Game Changer review: Funny action movie, though storyline lacking

·3 min read
From left to right: Pittawat Pruksakit as Tee, Kyutae Sim as Sim, Issara Kitnitchi as Kid, and Khunnaphat Pichetworawut as Tuek in Game Changer. (Photo: Golden Village Pictures)
From left to right: Pittawat Pruksakit as Tee, Kyutae Sim as Sim, Issara Kitnitchi as Kid, and Khunnaphat Pichetworawut as Tuek in Game Changer. (Photo: Golden Village Pictures)

Length: 102 minutes
Director: Tiwa Moeithaisong
Cast: Pittawat Pruksakit, Issara Kitnitchi, Kyutae Sim, Khunnaphat Pichetworawut, Ploypailin Thangprapaporn, Day Thaitanium
Language: Thai with English and Chinese subtitles

In theatres from 7 October (Singapore)

3 out of 5 stars

Game Changer is a Thai action comedy set in the world of mafia. It follows the story of four friends who have been through thick and thin together: Tee (Pittawat Pruksakit), Kid (Issara Kitnitchi), Sim (Kyutae Sim), and Tuek (Khunnaphat Pichetworawut). The four of them work under Boss, who keeps the different mafia gangs in check.

One day, Boss dies unexpectedly and the four of them decide to take over his rule, hoping this will change their game. Keeping Boss’ death a secret, they find ways to continue running the rackets. However, they cannot keep mum forever, and the cat will eventually be let out of the bag.

Although Game Changer has an interesting premise, its storyline did not live up to expectations. To begin with, there are too many characters, especially the different mafia gangs. They are either not given enough screen time to make an impression, or do not have any significant traits worth remembering. As a result, it becomes difficult to keep up with who is who in the beginning.

To make things worse, there is even someone above Boss who they call Big Boss. Apart from being a convenient figure of authority, which comes into play towards the ending, what he manages in the mafia is unclear.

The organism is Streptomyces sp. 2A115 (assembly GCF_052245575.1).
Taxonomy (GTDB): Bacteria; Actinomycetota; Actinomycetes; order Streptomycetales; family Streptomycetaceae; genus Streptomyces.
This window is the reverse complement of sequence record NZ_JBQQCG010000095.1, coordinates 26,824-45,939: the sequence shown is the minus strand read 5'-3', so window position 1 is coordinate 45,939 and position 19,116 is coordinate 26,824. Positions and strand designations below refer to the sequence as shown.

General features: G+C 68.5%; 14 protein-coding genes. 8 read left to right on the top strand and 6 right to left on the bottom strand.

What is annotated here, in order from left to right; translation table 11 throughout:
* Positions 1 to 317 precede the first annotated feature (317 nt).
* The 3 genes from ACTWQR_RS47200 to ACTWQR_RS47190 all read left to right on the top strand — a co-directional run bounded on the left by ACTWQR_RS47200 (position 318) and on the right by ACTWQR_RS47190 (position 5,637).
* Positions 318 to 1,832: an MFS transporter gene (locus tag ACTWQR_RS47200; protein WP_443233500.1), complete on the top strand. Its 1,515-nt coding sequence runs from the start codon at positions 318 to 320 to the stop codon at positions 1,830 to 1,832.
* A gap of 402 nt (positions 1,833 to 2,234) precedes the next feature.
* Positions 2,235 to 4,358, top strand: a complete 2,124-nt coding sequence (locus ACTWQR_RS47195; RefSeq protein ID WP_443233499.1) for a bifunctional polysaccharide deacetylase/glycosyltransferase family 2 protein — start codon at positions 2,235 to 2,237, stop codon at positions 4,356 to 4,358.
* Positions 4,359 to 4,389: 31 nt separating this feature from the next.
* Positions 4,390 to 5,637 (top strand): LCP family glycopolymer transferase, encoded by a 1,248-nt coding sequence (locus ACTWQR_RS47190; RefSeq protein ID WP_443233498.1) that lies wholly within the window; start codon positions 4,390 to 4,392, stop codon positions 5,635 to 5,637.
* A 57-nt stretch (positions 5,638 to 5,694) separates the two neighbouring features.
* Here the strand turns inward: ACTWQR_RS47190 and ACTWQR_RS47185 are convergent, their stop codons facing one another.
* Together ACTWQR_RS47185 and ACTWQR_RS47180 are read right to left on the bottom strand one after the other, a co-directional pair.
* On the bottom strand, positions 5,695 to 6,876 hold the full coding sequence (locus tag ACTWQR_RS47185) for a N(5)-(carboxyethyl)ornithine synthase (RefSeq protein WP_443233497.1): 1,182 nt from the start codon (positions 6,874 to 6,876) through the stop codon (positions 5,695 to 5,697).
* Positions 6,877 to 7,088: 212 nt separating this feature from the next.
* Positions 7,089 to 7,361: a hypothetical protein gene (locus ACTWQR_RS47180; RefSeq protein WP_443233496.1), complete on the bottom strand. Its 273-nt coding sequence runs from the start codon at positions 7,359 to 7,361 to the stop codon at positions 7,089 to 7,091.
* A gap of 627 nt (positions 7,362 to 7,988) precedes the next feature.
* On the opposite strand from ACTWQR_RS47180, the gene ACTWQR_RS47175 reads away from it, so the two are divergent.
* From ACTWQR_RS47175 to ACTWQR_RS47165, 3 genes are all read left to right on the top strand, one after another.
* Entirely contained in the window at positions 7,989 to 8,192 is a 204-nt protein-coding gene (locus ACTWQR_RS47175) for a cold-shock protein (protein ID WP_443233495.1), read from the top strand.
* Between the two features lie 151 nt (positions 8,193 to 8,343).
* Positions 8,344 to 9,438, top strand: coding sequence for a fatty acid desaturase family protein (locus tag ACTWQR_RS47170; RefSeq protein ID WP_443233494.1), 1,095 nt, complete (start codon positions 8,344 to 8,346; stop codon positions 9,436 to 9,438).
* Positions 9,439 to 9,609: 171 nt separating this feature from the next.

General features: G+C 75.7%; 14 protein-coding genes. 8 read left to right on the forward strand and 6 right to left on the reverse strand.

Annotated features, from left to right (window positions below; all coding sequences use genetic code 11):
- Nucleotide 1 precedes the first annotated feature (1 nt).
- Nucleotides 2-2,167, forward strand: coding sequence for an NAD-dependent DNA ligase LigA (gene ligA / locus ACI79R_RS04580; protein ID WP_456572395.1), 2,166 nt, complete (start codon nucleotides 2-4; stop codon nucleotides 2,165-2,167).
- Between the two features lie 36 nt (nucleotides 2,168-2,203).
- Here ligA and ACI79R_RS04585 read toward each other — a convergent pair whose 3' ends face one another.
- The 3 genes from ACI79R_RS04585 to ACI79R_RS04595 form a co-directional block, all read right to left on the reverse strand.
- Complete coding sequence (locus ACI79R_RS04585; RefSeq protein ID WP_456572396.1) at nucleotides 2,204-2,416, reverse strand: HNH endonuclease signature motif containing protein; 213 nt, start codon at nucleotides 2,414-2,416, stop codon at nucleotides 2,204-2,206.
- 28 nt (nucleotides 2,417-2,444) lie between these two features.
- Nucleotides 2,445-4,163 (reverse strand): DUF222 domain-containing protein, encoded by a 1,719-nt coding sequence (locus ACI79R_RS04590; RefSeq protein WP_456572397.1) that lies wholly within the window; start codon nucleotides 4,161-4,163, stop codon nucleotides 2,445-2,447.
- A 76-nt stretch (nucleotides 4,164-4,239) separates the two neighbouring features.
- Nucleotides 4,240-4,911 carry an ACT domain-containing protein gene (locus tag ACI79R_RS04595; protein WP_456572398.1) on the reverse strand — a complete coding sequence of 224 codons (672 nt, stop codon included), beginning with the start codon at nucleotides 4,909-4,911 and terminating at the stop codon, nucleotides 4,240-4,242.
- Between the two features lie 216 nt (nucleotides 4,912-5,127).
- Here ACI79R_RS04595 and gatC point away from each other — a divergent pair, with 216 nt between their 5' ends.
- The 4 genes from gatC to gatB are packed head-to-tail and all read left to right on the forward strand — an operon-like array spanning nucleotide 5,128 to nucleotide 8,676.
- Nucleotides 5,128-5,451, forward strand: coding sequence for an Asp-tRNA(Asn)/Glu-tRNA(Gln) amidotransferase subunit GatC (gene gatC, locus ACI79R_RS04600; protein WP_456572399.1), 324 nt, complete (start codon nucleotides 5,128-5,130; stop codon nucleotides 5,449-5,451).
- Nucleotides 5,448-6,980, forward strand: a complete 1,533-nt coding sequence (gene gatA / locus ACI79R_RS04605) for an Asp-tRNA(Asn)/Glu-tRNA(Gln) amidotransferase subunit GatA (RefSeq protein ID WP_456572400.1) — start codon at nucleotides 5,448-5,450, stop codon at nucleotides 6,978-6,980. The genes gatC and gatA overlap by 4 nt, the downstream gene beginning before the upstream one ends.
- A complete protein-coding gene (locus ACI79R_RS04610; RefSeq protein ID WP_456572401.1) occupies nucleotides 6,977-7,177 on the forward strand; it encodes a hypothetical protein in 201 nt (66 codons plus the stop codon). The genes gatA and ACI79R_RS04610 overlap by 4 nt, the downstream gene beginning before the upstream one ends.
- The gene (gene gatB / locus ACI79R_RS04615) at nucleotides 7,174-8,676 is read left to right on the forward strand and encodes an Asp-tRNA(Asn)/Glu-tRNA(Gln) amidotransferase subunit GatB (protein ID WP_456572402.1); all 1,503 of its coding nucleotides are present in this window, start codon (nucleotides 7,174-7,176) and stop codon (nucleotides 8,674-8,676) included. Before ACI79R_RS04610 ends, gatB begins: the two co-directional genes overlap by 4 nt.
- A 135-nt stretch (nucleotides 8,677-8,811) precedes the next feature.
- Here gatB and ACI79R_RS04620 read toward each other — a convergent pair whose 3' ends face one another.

The story then hops between the clashes the four of them have with mainly two mafia gangs, led by the main antagonist Johnny (Day Thaitanium) and Jacob respectively. Loosely creating conflict between Tee and Johnny is Tee’s seemingly superficial relationship with Johnny’s sister Joy (Ploypailin Thangprapaporn). After meandering around with no apparent climax, the story manages to reach a less-than-satisfying conclusion.

However, Game Changer is still entertaining in terms of the humorous scenes and action sequences. Taking on the role of comic relief is Sim, who hilariously tries to mimic the voice of Boss. The fights the four of them have, which are at times gruesome – hence the classification rating of NC16 – are also bound to keep your eyes busy.

The main actors chosen to be part of the cast are also not your regular actors. In fact, Pittawat Pruksakit, who plays Tee, is a rapper; Issara Kitnitchi, who plays Kid, is a singer; and Kyutae Sim, who plays Sim, is a Korean-Thai YouTuber. This is perhaps the reason why they exude a different, more stylish atmosphere from the usual Thai actors.

If you are not a stickler for a quality storyline and well-crafted ending, and simply enjoy some action comedy, Game Changer is for you.

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